With apologies to the cartoon, Skubedo is no treat-loving mutt. Rather, it is an online solution that while pronounced the same as Scooby-Doo is focused on helping manufacturers, reps and retailers solve the problem of workbooks. Let's face it -- even the SNEWS® team ducks workbooks at trade shows because they are so heavy and, more often than not, they are outdated nearly by the time the show ends.
"Workbooks cost too much to typeset and print, are often outdated as soon as they come off press, and allow no flexibility for presenting different assortments to different accounts," Chris Harges, principal of Satellite Design, told SNEWS.
Harges noted that while this has been a problem for a while, the economy is forcing many manufacturers to try and solve these problems ASAP. Too often, though, the belief is that a company can simply create an online version of its workbooks or slap a digital version of a workbook on a memory stick.
"We're skeptical about how an online or digital-only tool could work on a sales call (especially in outdoor where some dealers don't have Internet access!). Most reps and buyers that I've spoken with aren't too excited about a web-only system," said Harges.
"It seems that everything from how brands envision the role of reps to the mechanics of order placing is in flux right now," Harges told SNEWS. "We want to focus on a smarter way to create the support materials for sell-in. And we want to do it in a way that doesn't force brands to sacrifice their brand look and feel in exchange for added functionality. Most of the other approaches we've seen force users to use a one-size-fits-all design."
Harges said he believes the ideal workbook solution is a hybrid: some paper and some electronic. To work well, workbooks need to function within the context of a sell-in process where a rep shows samples and a buyer evaluates style, specs and price, and sketches out a buy, he said. For most buyers, this means note-taking -- which also means paper.
"We may see the day where reps and buyers can sit behind their respective laptops and conduct a sales call, but most reps and buyers tell us that we're not there yet. Buyers like paper," said Harges.
Which is why Skubedo excels -- it's flexible and allows the best of both worlds. The genesis for the idea was a back-end solution Satellite Design already had in place to help its clients automate the typesetting and printing process for workbooks -- a tool it has used to produce workbooks for folks such as The North Face and Westcomb.
"A light bulb went on over our heads one day," Harges said. "We have this automated back end, and realized that if we simply put a designed front end on it, suddenly companies and account reps could access workbook information at will and be able to create subsets of workbooks that are account specific -- saving time, paper and money."
While Skubedo was created as an add-on solution for clients, it has morphed into a full-service option for anyone, simply because it can cost-effectively be used to output hi-resolution PDFs that can be given to a printer to produce traditional workbooks.
"But the beauty of Skubedo is that, using templates we have created, a brand retains its unique look and feel, and using the database that was created to set up the initial print mechanicals, a manufacturer can instantly create account-specific workbooks, closeout books, special features workbooks and more," said Harges.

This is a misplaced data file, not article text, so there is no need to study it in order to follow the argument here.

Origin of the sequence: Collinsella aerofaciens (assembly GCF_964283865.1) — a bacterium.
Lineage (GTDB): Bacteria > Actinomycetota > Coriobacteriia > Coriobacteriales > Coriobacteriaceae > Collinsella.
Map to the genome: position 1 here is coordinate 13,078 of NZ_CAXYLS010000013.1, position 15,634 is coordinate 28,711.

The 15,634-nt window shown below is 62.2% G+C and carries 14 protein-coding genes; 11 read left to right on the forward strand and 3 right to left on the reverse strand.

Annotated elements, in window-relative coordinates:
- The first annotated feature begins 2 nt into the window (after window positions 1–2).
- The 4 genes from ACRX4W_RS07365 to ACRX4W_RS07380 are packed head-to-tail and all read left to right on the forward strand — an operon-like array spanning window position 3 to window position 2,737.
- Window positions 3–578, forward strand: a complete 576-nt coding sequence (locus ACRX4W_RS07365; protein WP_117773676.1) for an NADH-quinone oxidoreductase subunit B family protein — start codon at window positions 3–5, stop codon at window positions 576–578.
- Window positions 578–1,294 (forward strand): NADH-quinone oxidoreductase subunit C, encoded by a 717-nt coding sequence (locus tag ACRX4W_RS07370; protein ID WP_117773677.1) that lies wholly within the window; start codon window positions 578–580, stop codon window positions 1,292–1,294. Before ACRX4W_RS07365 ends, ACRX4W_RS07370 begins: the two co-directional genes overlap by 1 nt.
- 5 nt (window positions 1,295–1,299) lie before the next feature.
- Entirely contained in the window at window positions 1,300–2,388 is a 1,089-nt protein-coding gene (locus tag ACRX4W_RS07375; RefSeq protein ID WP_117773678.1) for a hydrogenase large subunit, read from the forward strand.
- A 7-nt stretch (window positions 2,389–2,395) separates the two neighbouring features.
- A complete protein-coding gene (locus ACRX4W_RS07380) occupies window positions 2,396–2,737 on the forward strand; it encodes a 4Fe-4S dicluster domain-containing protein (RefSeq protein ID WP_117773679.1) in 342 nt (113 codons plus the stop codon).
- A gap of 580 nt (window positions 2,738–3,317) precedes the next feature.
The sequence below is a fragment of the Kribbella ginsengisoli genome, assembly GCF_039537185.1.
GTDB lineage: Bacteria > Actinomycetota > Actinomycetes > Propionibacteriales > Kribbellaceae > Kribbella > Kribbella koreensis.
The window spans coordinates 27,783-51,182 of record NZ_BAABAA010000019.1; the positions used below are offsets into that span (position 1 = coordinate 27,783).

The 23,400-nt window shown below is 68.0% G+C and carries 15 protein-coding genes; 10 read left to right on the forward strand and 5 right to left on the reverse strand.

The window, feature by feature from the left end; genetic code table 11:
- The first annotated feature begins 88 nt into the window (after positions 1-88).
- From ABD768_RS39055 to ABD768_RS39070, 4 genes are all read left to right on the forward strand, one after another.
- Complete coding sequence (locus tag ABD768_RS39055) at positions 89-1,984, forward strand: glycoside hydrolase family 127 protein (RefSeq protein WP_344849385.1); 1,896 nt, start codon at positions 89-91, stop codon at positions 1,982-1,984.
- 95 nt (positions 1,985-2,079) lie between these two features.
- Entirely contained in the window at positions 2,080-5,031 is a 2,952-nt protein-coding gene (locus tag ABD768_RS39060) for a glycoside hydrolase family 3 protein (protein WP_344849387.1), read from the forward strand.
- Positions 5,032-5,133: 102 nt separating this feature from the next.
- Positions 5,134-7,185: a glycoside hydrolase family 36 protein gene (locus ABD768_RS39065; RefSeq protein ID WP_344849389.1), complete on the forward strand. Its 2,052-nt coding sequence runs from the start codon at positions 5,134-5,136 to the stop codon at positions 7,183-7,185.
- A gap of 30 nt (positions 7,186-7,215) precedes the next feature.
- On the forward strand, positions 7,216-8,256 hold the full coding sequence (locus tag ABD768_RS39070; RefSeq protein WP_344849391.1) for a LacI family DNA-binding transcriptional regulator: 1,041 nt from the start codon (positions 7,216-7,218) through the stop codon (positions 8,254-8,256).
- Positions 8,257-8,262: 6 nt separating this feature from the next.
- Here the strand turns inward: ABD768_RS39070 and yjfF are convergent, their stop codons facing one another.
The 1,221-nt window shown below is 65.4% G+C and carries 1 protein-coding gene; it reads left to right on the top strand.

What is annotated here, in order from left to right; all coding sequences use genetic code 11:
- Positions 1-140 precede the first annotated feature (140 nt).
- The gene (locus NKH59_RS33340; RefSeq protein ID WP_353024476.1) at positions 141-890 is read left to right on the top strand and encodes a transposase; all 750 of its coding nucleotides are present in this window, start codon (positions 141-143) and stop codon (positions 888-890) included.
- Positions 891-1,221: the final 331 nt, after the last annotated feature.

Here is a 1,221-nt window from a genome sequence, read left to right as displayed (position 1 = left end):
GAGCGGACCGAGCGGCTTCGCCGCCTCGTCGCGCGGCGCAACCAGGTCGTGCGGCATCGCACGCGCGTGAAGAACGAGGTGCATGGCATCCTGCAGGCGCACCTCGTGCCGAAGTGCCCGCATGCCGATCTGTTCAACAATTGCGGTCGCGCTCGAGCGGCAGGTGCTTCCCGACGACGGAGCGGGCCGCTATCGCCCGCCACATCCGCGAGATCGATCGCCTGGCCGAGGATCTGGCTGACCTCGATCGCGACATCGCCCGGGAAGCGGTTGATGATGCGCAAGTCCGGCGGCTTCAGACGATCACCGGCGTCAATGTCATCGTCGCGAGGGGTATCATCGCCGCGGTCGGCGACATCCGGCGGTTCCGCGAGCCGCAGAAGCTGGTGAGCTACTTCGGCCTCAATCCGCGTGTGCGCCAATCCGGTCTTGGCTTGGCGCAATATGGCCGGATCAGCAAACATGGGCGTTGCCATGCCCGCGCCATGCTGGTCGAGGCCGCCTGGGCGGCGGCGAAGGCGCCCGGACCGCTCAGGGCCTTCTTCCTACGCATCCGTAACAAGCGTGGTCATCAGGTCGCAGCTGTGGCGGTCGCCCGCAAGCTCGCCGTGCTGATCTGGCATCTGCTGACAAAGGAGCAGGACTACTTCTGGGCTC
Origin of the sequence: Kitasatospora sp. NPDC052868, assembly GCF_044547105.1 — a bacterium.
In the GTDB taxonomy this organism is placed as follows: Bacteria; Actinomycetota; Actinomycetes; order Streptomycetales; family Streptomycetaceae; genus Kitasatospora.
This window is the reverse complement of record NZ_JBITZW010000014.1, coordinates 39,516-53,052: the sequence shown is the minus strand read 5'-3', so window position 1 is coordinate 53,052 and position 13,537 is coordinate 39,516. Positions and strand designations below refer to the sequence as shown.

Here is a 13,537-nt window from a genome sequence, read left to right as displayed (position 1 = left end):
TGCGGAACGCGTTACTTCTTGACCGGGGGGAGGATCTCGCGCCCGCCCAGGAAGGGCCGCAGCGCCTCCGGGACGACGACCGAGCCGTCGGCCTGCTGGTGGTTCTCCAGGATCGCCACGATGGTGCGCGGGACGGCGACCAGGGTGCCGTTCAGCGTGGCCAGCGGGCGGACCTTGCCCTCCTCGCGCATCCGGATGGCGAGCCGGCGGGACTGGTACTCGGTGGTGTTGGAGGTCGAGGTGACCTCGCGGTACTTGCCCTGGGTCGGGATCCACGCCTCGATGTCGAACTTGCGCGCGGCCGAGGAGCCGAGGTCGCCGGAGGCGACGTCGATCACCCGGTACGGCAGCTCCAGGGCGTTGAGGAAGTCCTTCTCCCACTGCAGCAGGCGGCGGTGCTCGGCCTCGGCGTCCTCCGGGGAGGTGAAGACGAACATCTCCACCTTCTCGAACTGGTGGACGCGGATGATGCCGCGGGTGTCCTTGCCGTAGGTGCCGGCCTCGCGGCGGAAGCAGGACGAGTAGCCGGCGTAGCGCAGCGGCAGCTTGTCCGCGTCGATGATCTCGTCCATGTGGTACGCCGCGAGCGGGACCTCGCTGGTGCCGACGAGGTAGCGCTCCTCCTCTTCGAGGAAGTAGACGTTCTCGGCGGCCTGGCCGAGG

"You can do so many things. It is different for anyone. Instead of printing 1,000 150-page workbooks -- and very often a given dealer might carry only 30 out of the 200 styles available -- a rep can generate a customized PDF and print that out, so a store only sees and receives as much paper as they need."
Less paper, easily updated database meaning there is no need for workbooks to ever be out of date, less cost, customized presentations to retailers, and still paper to write on in meetings. Harges told us it's hard for him to see any downside to Skubedo at all.
Naturally, we thought of one and asked Harges about the challenges of accurately presenting colors on the web and in print.
"This is a universal problem with everything from print workbooks to online B2B sites. Truth be told, the images in workbooks and catalogs are never really 100-percent color accurate. The only way around this is to do cards with actual fabric swatches and most brands moved away from this years ago because they're really expensive to produce," said Harges.
"Based on research with reps and buyers, we believe that buyers make color and style decisions based on samples presented at the sales call. For pre-season orders, the workbook images are icons or reminders to help dealers connect a product shown in the workbook with the sample they liked as they finalize their buy in the time between the sales call and actually placing their order. For fill-ins, they're buying a color that they had already stocked. In either case, it's unlikely that they'd be choosing colors or evaluating products using only a workbook."
As for any other possible benefits -- though it is not yet being used this way -- would be for a company to create a B2B website skin and use the database it has in Skubedo to create its own dealer website interface, Harges said. That data could, conceivably, even link up with any number of order management suppliers, like Centerstone for example.